Is Music as Important as the Message?

11 Jun

The following post is by Joel Brown, a worship Pastor at Mars Hill.

It’s an interesting post that is warning against a potential pendulum swing…focusing too much on the words in our music.

The problem is (i.e. what the pendulum is swinging from) for a number of years the musical diet of the Church has been wishy washy nonsense that has done little good for peoples souls other than teach them bad theology. While trying as hard as we can to avoid this Joel offers a few reasons why it shouldn’t be a full swing.

Original post here or read on to see it on saintbeagle…

Don’t Waste Your Music

Some Christians might argue (especially in Reformed circles) that as long as gospel truths are present in the songs we sing together, our gathering has been a success. Helping our people see and respond to Jesus with biblically orthodox words is the most important factor in worship services, but don’t waste your music.

God has made music a powerful tool. As a body of believers we can communicate, memorize, express, and emotionally connect with truth through music in ways that no other medium allows. When we see music in its proper place, our job as worship leaders and pastors becomes less about truth and good music being at odds with one another, and more about utilizing great music to highlight truth. Let me unpack this.

Style Polarizes a Crowd

If someone walks into your church service and hears your new pop-country band for the first time, I guarantee you they aren’t paying attention to the words. They are either thinking about how much they hate the music or how much they love it. Music is not a neutral tool. It polarizes a crowd. People draw much of their cultural identity from the style of music they listen to.

Can Musicians Be Too Good?

Nothing is more distracting than the guy who wants all eyes on him, and not on Christ. The front man isn’t the only worship leader on stage; the players are too. Our gatherings can’t be a musician’s competition between his glory and God’s. We have one target in mind, and all band members should be shepherded to aim there together.

Don’t Water It Down; Change It Up

Since stylistic choices and musicianship can be a distraction, the tendency in churches is to make worship music “broadly palatable.” Watering the music down may remove a stumbling block to some, but it can also dilute the power of the medium. If we have to work in the confines of music and all the cultural baggage it brings, we must also take advantage of the cultural benefits.

Keep in mind that there is diversity in the body of Christ (Rom. 12:4-5). Change it up from week to week. A good sign that you have the right balance of styles is if every congregant has one band they love and one band they hate.

Seeking to find balance is our lot as worship leaders and pastors. One day we won’t be distracted by musical style or sin, and every tribe, people, and language will come together (Rev. 7:9-10) singing praises to our Savior! This is a hope we look forward to. Until that day, we will make the most of this gift that God has given, using it as a tool to point to his unparalleled worth and glory.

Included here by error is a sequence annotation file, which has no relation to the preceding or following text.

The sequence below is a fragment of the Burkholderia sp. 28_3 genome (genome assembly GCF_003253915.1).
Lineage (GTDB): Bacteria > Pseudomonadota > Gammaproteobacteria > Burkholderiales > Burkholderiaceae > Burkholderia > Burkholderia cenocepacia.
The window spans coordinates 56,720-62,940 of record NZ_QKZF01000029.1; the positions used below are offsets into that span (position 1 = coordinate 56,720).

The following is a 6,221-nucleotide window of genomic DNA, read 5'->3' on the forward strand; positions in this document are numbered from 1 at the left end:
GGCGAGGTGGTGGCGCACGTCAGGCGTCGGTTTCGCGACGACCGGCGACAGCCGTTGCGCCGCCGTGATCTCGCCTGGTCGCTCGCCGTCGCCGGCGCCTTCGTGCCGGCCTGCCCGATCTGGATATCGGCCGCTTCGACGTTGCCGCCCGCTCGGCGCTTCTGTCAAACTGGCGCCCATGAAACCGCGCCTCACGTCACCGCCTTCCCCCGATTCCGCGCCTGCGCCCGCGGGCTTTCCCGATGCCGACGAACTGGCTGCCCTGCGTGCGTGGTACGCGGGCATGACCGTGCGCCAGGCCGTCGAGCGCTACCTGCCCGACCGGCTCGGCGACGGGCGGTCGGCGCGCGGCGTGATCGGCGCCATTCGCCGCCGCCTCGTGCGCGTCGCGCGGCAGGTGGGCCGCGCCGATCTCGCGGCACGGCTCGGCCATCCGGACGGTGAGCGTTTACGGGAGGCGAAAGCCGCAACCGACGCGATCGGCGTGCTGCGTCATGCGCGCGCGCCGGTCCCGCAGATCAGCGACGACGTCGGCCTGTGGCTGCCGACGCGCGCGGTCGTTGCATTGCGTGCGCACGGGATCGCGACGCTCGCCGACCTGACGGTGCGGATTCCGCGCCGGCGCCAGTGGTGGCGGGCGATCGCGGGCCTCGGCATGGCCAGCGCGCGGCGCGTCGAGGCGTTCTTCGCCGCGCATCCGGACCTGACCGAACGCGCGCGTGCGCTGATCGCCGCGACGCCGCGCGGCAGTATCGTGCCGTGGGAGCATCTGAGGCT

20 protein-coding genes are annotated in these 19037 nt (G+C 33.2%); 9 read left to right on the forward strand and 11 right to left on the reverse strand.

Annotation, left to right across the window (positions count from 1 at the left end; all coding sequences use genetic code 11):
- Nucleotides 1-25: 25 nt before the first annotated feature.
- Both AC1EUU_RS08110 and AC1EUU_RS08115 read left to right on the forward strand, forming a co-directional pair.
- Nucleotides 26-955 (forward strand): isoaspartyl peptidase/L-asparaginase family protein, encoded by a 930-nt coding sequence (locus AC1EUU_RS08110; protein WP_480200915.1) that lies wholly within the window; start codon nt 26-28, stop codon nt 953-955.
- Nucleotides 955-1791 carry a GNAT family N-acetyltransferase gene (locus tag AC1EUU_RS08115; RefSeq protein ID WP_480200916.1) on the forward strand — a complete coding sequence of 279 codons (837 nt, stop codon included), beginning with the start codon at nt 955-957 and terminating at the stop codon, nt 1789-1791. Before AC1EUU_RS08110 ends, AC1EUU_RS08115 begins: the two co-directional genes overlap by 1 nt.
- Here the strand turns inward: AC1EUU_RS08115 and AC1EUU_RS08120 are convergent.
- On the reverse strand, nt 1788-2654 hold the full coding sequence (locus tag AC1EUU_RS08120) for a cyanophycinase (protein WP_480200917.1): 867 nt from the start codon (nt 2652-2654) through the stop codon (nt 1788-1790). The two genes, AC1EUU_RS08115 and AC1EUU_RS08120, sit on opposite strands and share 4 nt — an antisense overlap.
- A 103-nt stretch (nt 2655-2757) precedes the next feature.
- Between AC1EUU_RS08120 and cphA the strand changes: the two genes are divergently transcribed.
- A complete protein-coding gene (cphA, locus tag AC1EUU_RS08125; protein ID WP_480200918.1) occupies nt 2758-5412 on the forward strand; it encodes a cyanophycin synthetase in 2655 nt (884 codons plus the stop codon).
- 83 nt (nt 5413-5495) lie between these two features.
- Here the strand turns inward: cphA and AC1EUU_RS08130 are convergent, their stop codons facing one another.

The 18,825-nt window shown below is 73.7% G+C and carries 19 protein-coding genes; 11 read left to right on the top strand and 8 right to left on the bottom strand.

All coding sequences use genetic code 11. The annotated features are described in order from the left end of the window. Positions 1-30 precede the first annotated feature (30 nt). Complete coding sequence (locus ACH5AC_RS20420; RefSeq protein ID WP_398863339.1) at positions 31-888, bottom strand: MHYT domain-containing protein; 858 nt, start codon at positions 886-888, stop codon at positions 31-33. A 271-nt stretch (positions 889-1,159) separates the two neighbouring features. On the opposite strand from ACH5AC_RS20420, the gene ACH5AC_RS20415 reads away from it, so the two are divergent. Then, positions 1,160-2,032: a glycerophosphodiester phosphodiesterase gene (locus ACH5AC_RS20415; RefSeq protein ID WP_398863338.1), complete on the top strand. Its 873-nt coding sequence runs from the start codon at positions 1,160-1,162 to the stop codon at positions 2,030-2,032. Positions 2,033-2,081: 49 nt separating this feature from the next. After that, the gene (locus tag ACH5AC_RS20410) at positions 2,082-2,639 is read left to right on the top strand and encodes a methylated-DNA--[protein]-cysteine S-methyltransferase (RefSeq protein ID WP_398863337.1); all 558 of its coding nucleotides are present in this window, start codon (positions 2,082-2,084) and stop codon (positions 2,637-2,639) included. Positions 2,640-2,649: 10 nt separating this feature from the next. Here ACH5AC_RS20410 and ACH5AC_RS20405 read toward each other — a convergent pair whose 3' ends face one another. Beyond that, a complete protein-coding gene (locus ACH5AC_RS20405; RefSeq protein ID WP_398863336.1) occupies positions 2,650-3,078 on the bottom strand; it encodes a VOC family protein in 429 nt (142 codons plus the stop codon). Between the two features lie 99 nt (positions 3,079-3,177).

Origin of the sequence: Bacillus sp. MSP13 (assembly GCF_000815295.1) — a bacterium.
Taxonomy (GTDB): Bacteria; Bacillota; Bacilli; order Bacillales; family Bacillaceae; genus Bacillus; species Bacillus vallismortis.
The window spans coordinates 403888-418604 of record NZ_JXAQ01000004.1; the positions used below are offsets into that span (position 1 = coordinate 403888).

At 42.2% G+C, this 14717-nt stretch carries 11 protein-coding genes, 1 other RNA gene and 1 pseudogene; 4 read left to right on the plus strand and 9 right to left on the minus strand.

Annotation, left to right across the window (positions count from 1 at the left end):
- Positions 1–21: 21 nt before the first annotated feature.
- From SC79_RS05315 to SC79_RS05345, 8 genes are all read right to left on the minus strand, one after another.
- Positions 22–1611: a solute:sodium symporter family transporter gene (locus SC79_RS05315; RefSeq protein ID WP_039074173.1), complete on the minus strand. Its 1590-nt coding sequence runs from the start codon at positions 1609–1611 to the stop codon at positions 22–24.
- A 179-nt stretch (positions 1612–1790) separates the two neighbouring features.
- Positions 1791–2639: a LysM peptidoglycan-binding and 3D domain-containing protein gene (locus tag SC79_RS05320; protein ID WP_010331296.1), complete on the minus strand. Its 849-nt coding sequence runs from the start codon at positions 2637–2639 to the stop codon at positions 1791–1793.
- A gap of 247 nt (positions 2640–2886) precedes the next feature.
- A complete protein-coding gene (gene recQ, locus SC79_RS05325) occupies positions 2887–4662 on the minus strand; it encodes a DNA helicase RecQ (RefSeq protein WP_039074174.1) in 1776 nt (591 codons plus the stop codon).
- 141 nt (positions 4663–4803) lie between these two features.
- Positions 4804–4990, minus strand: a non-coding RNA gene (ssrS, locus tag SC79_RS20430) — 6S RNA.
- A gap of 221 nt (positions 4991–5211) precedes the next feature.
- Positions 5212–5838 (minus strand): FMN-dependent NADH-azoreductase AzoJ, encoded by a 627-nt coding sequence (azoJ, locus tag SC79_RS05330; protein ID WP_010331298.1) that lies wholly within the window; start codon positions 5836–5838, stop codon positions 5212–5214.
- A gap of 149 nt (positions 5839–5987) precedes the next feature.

3 Responses to “Is Music as Important as the Message?”

  1. huwey 11/06/2010 at 9:48 am #

    Ah, the old music vs words debate…
    WAY too much to say in a comment box, but just one refection (almost selected at random)… I hope ti doesn;t seem too tangential, I think it very closely related to the good points you make above.

    I’m always curious in these discussions how reluctant everyone seems to be to discuss the sheer magnitude and finances of the Christian music subculture. The fact is, it is a massive, multi-million dollar business which inevitably influences how we do worship in our local churches (directly in terms of the songs we sing – those that are made available to us by publishers, and indirectly – the pervasive influence of style in a media driven culture).

    I’m not for a moment suggesting that our favourite worship leaders are ‘in it for the money’, but the fact is that they are at the bottom of a long food chain, wherein money drives the industry (otherwise it couldn’t sustain its gigantic self) and, as I say above, in turn drives to a large extent what we sing and how we sing it…

    Local church vs global corporation… its a tough issue.

  2. Andrew McKenna 11/06/2010 at 12:10 pm #

    Thanks for highlighting this Sammy. A few thoughts…

    I don’t think one end of the pendulum corresponds to the other. If our hymn and song words are good, solid, biblical, enriching, Christ-exalting, God-glorifying and all the rest of it…then how can focusing on these things “too much” be a) possible? b) a bad thing?

    The other related factor is of course the music. I agree that we should be producing the best possible music that we can for the context and purpose that is in mind, bearing in mind all of the factors invovled in leading a congregation in gathered worship. “Utilizing great music to highlight truth” is a great phrase in this post and, done well, that has got to be one of our aims.

    Also, I would be concerned about my congregation’s humble love and service of one another if they have “one band that they love and one that they hate.” I can relate to the author’s point here in terms of the individual’s natural preferences for style, but to leave a congregation in that mentality only serves to encourage the individualism and consumerism that wars against the spirit of humility and service in worship.

    • sammydaviesjr 12/06/2010 at 12:10 pm #

      Yep, good points Andy. The fact that it’s a false dichotomy is what I wanted to highlight in my preface.

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